In a Cochrane review, Boelig and colleagues (2016) evaluated 25 randomized controlled trials (n=2052) on interventions for hyperemesis gravidarum. The primary outcome was the severity, reduction, or cessation in nausea and vomiting. The researchers found that metoclopramide and ondansetron had a similar effect on severity, but metoclopramide increased dry mouth and drowsiness. Promethazine was effective but caused sedation, drowsiness, dizziness, and dystonia. Corticosteroids showed little difference from a placebo other than a lower rate of hospital readmission. Because of the heterogeneity of the studies, the researchers were not able to pool data for most of the treatments, and the results were primarily based on single studies. In addition, the studies had inconsistencies in the definition of hyperemesis gravidarum and in the measurements of outcomes. The researchers concluded that there is very little evidence that supports one treatment over another, and large, well-designed trials are needed.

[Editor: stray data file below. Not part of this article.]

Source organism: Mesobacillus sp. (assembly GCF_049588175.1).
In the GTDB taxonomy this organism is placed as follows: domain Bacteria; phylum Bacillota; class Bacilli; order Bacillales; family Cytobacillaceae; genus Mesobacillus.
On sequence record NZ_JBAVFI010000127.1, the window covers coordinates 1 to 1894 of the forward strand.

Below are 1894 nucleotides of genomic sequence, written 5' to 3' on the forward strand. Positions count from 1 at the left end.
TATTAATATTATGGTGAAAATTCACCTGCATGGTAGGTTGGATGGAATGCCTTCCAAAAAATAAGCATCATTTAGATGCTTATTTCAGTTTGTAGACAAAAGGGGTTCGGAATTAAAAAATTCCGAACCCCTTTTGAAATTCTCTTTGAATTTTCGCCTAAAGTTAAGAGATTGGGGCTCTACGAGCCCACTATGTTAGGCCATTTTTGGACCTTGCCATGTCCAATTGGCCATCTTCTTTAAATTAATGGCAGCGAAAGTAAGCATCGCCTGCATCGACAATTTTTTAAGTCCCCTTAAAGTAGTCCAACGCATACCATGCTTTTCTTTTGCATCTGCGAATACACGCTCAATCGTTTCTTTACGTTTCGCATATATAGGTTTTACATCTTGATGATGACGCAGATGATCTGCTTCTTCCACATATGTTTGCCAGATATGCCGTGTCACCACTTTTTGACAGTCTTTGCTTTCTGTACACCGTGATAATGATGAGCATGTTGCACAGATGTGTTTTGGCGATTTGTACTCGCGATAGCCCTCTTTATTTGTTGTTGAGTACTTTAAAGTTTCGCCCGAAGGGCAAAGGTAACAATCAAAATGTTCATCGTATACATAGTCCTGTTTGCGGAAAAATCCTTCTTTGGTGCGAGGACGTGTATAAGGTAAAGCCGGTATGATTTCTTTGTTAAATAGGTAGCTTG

McParlin and colleagues (2016) conducted a systematic review of 78 studies (n=8930), including 67 randomized trials and 11 nonrandomized trials, that compared treatments for hyperemesis gravidarum. The researchers found that for mild nausea, first-line treatments such as ginger, vitamin B6, and acupressure were associated with improvement. The benefits of nerve stimulation and acupuncture were unclear. For moderate nausea, second-line treatments such as antihistamines (alone or in combination with vitamin B6), dopamine antagonists, and serotonin antagonists were associated with improvement. The authors stated that although corticosteroids could be considered for severe nausea, benefits and risks are not clear. In addition, there was very limited evidence that clonidine was beneficial. The systematic review was limited due to the low quality and heterogeneity of the studies, and the authors were not able to complete a planned meta-analysis. In summarizing their research, they concluded that “overall, the quality of evidence was low.”